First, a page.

By James I. Ide

XI, Continued...

It was very late and Avon couldn't sleep. Again. He was sitting on the terrace, staring up at the uncaring stars, thinking hard, dark thoughts. Liberator hadn't come back. Cally hadn't come back, either. But then, why should they, either of them? He didn't hear Georgie's approach.

"Thinking again, cousin Galen?" Georgie asked, sitting down next to him.

"I haven't had much else to do."

"What about worrying and arguing? You've done a lot of that."

There was some justification for that remark. Between worrying about Liberator, the Federation, and Krager and Elston, he hadn't had a moment's peace. And as for Cally--

Cally and he hadn't exchanged a civil word since the day after they arrived. It was so stupid it should be amusing, but Avon didn't want to be diverted from his misery yet, so he remained silent.

"Come into the kitchen. I've just been making myself some hot milk. It'll help you sleep."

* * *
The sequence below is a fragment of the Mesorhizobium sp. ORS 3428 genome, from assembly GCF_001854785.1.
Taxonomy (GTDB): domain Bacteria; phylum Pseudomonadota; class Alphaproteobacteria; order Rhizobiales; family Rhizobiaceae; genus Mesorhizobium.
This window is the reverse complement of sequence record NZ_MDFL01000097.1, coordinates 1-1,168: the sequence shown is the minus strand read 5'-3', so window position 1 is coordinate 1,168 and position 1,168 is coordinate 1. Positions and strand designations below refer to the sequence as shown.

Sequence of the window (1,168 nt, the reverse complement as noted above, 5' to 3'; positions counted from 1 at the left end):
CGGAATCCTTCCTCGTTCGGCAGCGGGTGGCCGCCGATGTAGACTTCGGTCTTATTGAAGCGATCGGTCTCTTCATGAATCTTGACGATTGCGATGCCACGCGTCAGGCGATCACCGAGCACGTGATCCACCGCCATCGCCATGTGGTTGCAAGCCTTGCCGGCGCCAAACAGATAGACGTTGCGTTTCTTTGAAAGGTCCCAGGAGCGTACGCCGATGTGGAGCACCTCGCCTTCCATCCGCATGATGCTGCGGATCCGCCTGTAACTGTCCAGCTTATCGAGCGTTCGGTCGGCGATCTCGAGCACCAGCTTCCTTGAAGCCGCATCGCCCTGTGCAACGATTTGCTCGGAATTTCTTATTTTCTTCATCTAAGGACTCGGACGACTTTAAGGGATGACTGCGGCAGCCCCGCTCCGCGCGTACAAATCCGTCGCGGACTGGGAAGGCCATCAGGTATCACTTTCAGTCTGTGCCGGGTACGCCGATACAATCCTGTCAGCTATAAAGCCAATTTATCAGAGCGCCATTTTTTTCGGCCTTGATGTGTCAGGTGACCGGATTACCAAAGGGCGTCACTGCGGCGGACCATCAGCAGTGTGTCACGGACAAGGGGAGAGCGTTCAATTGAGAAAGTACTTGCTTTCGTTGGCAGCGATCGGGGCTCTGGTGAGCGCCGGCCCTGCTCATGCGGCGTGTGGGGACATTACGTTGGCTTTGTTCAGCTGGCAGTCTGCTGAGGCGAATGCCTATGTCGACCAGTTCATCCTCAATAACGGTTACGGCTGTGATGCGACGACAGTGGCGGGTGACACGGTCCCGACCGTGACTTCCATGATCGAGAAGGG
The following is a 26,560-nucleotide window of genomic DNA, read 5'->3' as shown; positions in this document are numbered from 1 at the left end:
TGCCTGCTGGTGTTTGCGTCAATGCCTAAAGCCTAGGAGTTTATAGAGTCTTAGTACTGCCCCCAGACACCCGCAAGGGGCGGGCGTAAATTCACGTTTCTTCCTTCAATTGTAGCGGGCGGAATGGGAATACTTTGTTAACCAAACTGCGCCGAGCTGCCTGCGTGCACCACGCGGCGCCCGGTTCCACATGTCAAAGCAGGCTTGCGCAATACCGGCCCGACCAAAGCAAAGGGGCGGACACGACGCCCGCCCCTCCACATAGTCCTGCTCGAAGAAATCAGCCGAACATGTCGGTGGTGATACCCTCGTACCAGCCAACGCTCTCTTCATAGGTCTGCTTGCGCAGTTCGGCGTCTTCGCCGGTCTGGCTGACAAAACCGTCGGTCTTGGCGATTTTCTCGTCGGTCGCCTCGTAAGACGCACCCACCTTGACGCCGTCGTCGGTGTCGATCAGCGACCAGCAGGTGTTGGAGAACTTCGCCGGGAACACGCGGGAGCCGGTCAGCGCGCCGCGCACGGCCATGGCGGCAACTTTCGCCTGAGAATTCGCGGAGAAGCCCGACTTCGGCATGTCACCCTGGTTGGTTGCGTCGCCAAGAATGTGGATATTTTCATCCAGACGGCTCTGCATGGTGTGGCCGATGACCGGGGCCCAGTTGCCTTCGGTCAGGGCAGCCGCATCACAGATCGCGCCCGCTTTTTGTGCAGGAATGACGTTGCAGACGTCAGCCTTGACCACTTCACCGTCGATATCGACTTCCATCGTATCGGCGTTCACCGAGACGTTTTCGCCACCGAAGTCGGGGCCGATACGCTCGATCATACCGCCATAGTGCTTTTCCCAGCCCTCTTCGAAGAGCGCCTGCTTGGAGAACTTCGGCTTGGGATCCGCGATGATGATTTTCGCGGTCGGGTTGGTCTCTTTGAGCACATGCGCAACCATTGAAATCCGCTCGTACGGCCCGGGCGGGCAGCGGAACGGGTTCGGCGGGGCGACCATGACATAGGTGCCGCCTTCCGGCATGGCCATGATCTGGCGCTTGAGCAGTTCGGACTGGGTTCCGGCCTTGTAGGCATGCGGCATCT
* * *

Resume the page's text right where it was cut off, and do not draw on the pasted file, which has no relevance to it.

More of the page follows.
The simplest course was to do what she wanted. He let her escort him into the kitchen.

Sitting at the counter, feeling warmer in the cozy light, Avon watched Georgie as she poured and then set glasses of hot, spiced milk before them. The spices smelled familiar to him. And there was a peculiar feeling of comfort, too-- probably just the warmth of the glass after the chill of the terrace--

"Well?" Georgie was giving him a mock frown. "It isn't poison. Drink up. It's good for you."

Avon sipped the warm, spicy milk and an old memory came floating up through the mists. Pi Grant pouring warm, spicy milk for himself and a very small Kerr in a midnight kitchen, saying,

"Drink up. It's good for you." Pi smiled encouragingly and sipped his own milk.

Kerr took a tentative sip: the milk was sweet, the glass was warm and comforting in his hands...and it had been a very bad day...perhaps Pi would understand. "Pi...Alban Brichter says we're a hotch-potch."

"A hotch-potch? Is that why-- ?"

Kerr nodded. "He says we're not a real family at all. He says we're just leftovers that nobody else wanted."